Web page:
The U.S. Defense Advanced Research Projects Agency (DARPA), the premier research and development arm of the U.S. military, recently flew an F-16 fighter jet for the first time using artificial intelligence (AI) technology.
For the past three years, DARPA has been developing artificial intelligence algorithms for pilot fighter aircraft through its Air Combat Evolution (ACE) program. The program has used the F-16 Fighting Falcon, a multirole daytime air superiority fighter jet, as its main test bed for developing these AI programs.
Thus far, AI programs have only ever flown simulated versions of the F-16. This week, however, DARPA announced the ACE program had progressed to flying an actual F-16 Fighting Falcon.
In December, ACE program algorithm developers installed their fighter pilot program into a specially modified F-16 test aircraft known as the X-62A or VISTA (Variable In-flight Simulator Test Aircraft). The ACE Program then fielded this AI-driven F-16 model at the Air Force Test Pilot School (TPS) at Edwards Air Force Base, California, in multiple flights over the course of several days.
“Thanks to the outstanding teamwork and coordination between DARPA, the Air Force Test Pilot School, the Air Force Research Laboratory, and our performer teams, we’ve made rapid progress in Phase 2 across all areas of the ACE program,” said Air Force Lt. Col. Ryan “Hal” Hefron, the DARPA program manager for ACE.
Hefron said the availability of the VISTA test aircraft allowed the program to skip over a planned AI tests of a subscale aircraft model and go straight to placing the flight program on a full-scale, functioning F-16. Hefron said that development saved the program at least a year of time.
AI-driven fighter jets could one day replace human pilots. The ACE program already demonstrated the competitive advantage AI has in simulated dogfights against human pilots.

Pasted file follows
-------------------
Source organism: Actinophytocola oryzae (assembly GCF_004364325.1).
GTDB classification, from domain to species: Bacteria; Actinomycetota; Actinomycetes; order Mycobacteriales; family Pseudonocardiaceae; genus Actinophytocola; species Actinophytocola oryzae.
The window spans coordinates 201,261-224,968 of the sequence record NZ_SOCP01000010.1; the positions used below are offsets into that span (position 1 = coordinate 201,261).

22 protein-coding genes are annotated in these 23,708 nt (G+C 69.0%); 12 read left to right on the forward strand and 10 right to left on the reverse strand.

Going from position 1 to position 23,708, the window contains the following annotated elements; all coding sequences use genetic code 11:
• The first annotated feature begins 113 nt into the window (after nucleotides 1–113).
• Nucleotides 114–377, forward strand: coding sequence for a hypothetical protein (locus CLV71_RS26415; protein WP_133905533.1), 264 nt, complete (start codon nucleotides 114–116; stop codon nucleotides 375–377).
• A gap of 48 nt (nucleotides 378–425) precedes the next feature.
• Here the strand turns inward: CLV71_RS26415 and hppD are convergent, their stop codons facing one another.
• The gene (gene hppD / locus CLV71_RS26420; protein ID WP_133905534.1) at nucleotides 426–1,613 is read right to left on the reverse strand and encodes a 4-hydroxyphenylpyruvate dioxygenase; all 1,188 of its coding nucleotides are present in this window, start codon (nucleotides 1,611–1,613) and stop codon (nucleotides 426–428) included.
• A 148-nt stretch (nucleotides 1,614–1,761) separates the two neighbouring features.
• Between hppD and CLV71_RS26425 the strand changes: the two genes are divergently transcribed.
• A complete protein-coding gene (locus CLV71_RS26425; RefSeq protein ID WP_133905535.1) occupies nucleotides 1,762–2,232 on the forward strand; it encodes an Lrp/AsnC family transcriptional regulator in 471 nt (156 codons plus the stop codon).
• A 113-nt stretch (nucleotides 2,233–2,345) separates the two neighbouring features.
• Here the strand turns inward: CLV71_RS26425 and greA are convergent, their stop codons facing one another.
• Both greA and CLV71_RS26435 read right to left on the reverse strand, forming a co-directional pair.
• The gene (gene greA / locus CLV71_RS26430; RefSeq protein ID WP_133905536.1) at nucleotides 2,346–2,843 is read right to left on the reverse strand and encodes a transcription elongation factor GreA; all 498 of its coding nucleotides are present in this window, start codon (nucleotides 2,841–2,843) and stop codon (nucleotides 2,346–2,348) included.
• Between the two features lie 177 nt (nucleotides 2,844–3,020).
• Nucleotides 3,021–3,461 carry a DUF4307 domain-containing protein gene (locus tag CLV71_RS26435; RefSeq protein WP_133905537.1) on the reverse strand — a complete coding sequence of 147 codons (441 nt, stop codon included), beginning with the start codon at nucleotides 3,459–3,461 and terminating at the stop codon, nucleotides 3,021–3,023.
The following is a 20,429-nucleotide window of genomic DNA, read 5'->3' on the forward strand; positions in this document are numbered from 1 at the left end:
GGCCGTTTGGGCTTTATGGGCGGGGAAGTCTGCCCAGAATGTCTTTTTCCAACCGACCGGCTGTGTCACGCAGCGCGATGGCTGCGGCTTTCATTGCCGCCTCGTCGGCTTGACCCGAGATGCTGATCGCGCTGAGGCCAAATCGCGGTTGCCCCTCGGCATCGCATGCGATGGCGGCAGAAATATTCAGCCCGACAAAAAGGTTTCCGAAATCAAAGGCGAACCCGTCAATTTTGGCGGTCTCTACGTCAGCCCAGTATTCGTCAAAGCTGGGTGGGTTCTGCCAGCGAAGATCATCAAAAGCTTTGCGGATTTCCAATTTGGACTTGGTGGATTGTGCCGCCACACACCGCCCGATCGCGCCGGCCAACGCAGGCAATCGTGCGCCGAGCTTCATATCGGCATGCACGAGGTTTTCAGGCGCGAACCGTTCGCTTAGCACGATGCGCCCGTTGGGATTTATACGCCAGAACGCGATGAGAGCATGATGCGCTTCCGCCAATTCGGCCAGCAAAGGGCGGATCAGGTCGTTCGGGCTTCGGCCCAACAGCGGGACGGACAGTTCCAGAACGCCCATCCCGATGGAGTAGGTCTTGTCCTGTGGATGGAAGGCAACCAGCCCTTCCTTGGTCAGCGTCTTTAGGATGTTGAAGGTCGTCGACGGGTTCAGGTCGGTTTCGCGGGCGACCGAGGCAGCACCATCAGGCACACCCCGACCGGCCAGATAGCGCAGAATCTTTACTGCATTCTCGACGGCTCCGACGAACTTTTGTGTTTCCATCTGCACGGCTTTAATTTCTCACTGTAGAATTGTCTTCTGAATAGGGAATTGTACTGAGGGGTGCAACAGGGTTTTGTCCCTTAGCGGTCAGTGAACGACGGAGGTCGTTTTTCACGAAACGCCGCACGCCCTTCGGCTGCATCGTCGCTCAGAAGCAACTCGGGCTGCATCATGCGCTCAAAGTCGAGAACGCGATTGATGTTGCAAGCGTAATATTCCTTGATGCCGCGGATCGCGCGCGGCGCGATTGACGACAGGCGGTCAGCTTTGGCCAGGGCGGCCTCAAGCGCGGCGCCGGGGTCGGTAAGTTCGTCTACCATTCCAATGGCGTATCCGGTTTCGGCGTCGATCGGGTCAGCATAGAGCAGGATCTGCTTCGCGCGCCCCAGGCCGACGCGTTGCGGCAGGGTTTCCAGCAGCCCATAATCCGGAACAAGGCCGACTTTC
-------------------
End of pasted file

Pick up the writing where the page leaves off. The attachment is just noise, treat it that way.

In August of 2020, the program hosted the AlphaDogfight Trials, which saw AI programs compete against one another, with the winner moving forward to go head-to-head against an experienced human F-16 pilot in a flight simulator. In the final event, an AI program developed by Heron Systems beat the human pilot 5-0.
Though the AI program cleaned up in the simulated dogfights, it wasn’t facing some of the same real-world variables that can impact those outcomes.
“Let’s remember that this is a simulation, this is a game, the machines had perfect state information and in the real world, state information, or having perfect information is something that you never have,” a presenter for the simulated competition said at the time.
Hefron said the ACE team did observe some differences in how the AI program performed in simulated flights and the live aircraft tests.
“We didn’t run into any major issues but did encounter some differences compared to simulation-based results, which is to be expected when transitioning from virtual to live,” Hefron said. “This highlights the importance of not only flight testing advanced autonomous capabilities but doing so on testbeds like VISTA, which allowed us to rapidly learn lessons and iterate at a much faster rate than with other air vehicles.”
It’s not yet clear how the differences in simulated and real-life performance may impact the AI’s safety, flight and combat efficiency. Atlas News reached out to DARPA for more information on this matter but did not receive a response.
Hefron said the ACE program team conducted multiple sorties during the live tests and had the AI program perform numerous in-flight actions on each sortie. Hefron said they wanted “to test the algorithms under varying starting conditions, against various simulated adversaries, and with simulated weapons capabilities.”
AI programs could have several advantages over human pilots. An AI would eliminate physical constraints that effect a human, such as the impacts of high-G maneuvers on the human body.
AI could also save money on training costs. According to a 2019 RAND study, it costs about $5.6 million on average to train a pilot on the basic qualifications to fly an F-16.